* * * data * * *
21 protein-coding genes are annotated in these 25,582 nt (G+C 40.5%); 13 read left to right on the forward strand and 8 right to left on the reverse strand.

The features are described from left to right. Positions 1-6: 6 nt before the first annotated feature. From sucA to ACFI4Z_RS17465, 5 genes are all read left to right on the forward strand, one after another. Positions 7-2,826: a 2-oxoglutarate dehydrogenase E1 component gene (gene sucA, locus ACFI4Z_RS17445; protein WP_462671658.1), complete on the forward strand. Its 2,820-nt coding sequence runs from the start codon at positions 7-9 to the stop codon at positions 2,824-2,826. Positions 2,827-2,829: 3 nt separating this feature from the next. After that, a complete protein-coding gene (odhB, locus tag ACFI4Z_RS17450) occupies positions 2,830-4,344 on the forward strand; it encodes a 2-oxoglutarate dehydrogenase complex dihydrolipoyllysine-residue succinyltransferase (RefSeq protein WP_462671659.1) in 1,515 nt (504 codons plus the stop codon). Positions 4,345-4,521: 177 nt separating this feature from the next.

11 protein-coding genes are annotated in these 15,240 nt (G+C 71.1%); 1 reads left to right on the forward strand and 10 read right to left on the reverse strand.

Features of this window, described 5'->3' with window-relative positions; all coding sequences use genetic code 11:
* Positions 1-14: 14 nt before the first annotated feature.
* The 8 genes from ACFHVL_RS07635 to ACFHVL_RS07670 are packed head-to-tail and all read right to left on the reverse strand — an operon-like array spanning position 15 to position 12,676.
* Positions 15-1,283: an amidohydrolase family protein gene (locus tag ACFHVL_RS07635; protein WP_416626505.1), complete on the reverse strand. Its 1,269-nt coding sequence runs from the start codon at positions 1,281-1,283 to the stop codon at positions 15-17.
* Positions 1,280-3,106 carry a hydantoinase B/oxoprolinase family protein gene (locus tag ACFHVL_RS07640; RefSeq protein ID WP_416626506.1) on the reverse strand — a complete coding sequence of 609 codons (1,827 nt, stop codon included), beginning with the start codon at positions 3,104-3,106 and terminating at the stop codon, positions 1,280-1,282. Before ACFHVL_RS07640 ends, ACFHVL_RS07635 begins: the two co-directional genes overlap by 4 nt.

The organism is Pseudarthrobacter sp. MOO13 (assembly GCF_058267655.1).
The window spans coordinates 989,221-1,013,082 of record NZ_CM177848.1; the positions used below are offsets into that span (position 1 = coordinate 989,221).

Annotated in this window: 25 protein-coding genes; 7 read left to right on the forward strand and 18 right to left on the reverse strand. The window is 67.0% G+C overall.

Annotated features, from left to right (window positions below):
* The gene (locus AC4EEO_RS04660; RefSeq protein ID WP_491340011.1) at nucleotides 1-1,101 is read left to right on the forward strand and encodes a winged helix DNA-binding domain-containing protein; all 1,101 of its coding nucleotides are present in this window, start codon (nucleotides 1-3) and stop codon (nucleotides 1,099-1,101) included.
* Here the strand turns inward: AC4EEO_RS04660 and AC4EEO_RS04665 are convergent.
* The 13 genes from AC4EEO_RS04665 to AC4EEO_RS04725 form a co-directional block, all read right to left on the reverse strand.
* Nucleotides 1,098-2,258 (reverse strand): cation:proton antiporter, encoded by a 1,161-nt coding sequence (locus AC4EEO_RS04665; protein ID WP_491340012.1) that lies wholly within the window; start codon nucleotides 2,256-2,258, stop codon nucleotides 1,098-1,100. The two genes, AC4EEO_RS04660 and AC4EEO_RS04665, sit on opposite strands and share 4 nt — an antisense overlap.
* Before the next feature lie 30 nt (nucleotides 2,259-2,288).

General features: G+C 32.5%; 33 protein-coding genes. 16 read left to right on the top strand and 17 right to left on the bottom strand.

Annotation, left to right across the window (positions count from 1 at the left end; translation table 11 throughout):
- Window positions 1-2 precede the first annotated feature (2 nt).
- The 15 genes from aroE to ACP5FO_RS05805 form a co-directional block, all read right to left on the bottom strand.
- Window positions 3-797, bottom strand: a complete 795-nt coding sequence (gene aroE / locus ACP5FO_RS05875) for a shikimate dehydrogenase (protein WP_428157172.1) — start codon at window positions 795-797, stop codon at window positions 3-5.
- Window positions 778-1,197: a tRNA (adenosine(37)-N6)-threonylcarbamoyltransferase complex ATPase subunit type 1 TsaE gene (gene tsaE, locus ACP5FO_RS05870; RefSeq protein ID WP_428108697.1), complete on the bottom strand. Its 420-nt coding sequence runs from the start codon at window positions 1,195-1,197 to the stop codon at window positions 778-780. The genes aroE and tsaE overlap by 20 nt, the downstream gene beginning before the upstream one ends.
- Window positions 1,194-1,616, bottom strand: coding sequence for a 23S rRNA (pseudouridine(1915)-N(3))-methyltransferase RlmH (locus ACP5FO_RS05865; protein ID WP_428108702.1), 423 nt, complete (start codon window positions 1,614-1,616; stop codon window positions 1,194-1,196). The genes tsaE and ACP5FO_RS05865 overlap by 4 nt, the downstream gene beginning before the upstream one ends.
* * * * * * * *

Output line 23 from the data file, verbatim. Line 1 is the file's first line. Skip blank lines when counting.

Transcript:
- Window positions 778-1,197: a tRNA (adenosine(37)-N6)-threonylcarbamoyltransferase complex ATPase subunit type 1 TsaE gene (gene tsaE, locus ACP5FO_RS05870; RefSeq protein ID WP_428108697.1), complete on the bottom strand. Its 420-nt coding sequence runs from the start codon at window positions 1,195-1,197 to the stop codon at window positions 778-780. The genes aroE and tsaE overlap by 20 nt, the downstream gene beginning before the upstream one ends.